Sunday, 12 March 2017

Life After Roaccutane - Six Months On

what to expect after finishing Roaccutane

I actually can't believe it's been six months since I finished a six month course of Roaccutane to treat my acne, the time has literally flown by. When I was undergoing my treatment, however, boy did it drag! As I was coming near the end of my course I was looking for posts and videos on what happened next, and what to expect after finishing Roaccutane, but there wasn't much about so I thought I would share my experience in case it helps someone else out.

I won't go into too much detail about what Roaccutane/Accutane/Isotretinoin is as I've talked it in detail before (read my other posts here and here). But very briefly, Roaccutane is an oral acne treatment that's only prescribed by dermatologists and is pretty darn harsh. It's the last step in treating acne when nothing else has worked and it has a long list of potential side effects which can put some people off which is understandable.

The Paranoia
As I got closer to the end of my treatment I was seriously excited to stop taking it of course, but taking a pill every day to keep the acne at bay was a bit of a safety blanket. I worried that as soon as I finished the last tablet I would be one of the unlucky ones that it didn't work for and I'd be doing another round. Everyday for that first couple of weeks I was scared to look in the bathroom mirror when I woke up, just in case some explosion had happened on my face. That seems a bit daft I know, but after enduring six months of soreness and insanely dry skin, the thought of taking Roaccutane again was unimaginable. One morning I woke to find lots of little red pin pricks all around my nose and cheeks, spurring on a ugly crying face and a trip back to the derm. He assured me it was ok, I had done a long enough course and it was likely to be some sensitivity that would go down shortly. And he was right.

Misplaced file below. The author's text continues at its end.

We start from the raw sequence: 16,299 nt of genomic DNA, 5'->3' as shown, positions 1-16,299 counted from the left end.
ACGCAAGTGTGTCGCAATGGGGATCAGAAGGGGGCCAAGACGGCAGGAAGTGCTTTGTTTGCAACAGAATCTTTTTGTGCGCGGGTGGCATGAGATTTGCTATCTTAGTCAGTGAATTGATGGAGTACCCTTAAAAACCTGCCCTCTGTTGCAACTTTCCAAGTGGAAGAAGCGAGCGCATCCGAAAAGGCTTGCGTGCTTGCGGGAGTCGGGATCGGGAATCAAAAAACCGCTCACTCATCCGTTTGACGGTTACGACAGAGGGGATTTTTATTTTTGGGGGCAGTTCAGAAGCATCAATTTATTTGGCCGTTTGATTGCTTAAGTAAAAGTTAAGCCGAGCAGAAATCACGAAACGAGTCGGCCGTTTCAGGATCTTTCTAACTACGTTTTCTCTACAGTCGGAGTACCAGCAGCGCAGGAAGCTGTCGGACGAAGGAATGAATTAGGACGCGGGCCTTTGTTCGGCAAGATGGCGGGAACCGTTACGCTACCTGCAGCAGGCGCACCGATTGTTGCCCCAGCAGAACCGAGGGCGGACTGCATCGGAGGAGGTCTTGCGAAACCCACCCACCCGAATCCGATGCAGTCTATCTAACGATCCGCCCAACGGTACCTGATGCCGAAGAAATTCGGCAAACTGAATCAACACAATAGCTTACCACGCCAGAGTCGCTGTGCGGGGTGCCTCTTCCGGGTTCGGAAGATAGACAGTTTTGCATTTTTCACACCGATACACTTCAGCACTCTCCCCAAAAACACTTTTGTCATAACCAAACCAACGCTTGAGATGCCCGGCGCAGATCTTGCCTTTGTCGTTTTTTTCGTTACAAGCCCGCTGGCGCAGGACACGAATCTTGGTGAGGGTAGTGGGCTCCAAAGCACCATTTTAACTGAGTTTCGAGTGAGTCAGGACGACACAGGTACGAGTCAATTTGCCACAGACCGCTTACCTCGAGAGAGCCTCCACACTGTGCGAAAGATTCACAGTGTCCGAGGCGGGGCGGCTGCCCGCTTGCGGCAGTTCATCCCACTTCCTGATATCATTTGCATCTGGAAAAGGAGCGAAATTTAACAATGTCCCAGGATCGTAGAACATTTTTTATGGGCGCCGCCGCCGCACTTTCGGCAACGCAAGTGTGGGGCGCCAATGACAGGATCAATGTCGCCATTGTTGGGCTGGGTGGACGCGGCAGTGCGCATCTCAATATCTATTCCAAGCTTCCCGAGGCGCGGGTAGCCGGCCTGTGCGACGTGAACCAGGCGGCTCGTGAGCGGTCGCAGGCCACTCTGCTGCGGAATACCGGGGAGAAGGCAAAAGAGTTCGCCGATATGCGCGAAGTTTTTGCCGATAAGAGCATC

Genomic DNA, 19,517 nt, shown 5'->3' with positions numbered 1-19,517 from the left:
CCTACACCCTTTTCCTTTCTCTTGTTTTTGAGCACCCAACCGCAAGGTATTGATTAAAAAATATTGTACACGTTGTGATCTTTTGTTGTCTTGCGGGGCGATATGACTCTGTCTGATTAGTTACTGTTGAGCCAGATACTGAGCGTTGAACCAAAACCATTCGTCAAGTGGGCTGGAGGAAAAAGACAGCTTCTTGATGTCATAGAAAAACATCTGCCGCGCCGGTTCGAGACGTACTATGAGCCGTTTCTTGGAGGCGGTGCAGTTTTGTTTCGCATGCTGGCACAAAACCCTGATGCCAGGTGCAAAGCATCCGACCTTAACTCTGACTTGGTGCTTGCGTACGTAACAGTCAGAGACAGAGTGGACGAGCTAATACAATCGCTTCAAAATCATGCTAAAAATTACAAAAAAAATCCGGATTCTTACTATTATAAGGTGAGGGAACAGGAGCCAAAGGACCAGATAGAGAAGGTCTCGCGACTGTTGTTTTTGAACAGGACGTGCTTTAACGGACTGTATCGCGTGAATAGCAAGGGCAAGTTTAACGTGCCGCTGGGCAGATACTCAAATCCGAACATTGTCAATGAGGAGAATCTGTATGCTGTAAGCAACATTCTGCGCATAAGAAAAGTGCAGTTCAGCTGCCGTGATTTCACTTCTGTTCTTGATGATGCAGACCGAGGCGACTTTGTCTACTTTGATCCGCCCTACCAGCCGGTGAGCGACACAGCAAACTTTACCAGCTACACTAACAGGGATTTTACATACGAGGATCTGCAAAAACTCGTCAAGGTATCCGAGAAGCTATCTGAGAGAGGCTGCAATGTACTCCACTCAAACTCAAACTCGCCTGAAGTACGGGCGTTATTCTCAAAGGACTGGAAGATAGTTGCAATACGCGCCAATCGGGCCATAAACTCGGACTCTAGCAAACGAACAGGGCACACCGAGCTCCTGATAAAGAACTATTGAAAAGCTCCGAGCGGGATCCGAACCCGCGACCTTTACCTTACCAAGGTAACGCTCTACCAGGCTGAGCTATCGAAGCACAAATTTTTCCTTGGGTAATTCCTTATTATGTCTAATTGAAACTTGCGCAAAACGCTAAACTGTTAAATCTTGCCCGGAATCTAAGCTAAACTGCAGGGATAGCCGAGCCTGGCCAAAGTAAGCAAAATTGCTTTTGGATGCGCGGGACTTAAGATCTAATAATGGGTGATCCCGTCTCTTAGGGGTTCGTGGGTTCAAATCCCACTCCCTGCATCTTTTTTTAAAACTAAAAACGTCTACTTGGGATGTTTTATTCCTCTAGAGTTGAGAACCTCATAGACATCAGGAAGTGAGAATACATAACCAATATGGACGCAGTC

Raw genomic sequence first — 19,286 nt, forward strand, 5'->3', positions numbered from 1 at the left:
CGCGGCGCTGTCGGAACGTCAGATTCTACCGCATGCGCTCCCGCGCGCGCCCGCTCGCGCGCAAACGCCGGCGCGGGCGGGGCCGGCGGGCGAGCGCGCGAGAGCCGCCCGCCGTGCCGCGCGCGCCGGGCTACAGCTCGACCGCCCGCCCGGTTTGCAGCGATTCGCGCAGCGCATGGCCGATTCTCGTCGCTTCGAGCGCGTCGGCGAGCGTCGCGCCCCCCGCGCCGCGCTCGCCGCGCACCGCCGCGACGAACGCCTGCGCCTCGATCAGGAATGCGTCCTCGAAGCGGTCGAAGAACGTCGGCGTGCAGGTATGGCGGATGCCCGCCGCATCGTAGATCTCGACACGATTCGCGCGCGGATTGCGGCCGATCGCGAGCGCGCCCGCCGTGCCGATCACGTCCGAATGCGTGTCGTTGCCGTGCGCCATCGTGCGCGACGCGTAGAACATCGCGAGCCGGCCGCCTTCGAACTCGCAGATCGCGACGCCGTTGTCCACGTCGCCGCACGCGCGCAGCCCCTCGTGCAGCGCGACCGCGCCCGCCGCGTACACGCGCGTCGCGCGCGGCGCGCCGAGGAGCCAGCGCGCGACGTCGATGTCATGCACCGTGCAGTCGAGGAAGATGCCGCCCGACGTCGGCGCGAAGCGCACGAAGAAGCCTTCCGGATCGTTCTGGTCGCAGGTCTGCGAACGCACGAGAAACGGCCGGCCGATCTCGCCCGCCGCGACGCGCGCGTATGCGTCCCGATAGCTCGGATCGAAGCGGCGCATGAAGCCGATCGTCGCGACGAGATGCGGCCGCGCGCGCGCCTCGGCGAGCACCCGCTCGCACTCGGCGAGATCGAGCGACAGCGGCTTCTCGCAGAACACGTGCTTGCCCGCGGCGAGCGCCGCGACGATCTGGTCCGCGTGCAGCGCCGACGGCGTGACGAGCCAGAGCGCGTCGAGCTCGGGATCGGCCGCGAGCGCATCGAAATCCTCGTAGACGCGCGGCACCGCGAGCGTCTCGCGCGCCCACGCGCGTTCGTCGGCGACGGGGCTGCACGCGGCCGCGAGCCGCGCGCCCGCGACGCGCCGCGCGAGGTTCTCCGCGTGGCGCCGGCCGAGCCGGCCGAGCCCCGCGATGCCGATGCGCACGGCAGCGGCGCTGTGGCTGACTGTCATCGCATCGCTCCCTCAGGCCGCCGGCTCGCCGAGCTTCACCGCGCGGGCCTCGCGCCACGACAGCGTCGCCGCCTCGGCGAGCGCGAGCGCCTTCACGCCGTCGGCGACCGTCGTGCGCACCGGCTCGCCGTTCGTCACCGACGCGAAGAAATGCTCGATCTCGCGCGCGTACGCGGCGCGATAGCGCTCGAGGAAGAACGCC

Getting Back To 'Normal'
For me the worst side effect was the dryness, which most people seem to get. As I had dry skin to start with this was extra harsh. The only positive part of this was having a dry scalp and only having to wash my hair once a week. It look about a week for my lips to become less dry and the redness and dryness of my face was massively reduced in around two weeks. My hair was back to its previous lank and flat self in about the same time... honestly, I miss the old days! My skin, however,  never really went back to 'normal', as instead it created it's own new normal. Delightful!

The New Normal
This for me was a complexion that was more sensitive. It couldn't be treated the same way it always had been. I was someone who had had dry skin all my life and mainly used oils and deeply hydrating luxurious face masks to treat it with. But my skin had other ideas now. Remember those red pin prick marks? This was my skin telling me to calm the hell down with all the lotions and potions. So I adopted a more simplistic regime, only products that were tried and tested. I cut right back on the oils, using them possibly just once a week, and instead worked on fixing the damage Roaccutane had caused to my skin, cos boy was it thirsty and dehydrated! So now I at least know that I can over moisturise and overload my skin and the red marks are a warning sign.

Was it actually worth it?
So far...yes. I have had one spot to date, a couple of weeks into January. But it was a far cry from what I used to experience and was gone in about two days. Really nothing to worry about. I think it's the only spot I've had in a whole year, as I was quite lucky not to break out when I was taking Roaccutane. My skin is now so much better, my skintone is much more even; my red marks are still there in places but they're really slight. I'm hoping they do disappear eventually but they're hardly noticeable now. I'm really enjoying the fact that now I feel like I have a choice when it comes to base products. I love foundation, so of course I want to wear it, but I don't have to anymore. I couldn't have imagine that being a choice a year or two ago. My only regret is waiting so long!

Of course this is just my experience with Roaccutane which will be very different from someone elses, but if you're debating going on it, please give it a go. You can always stop treatment. If you need any tips and tricks for dealing with Roaccutane honestly please ask me or send me a tweet, I do love a little skincare chat.

Laura

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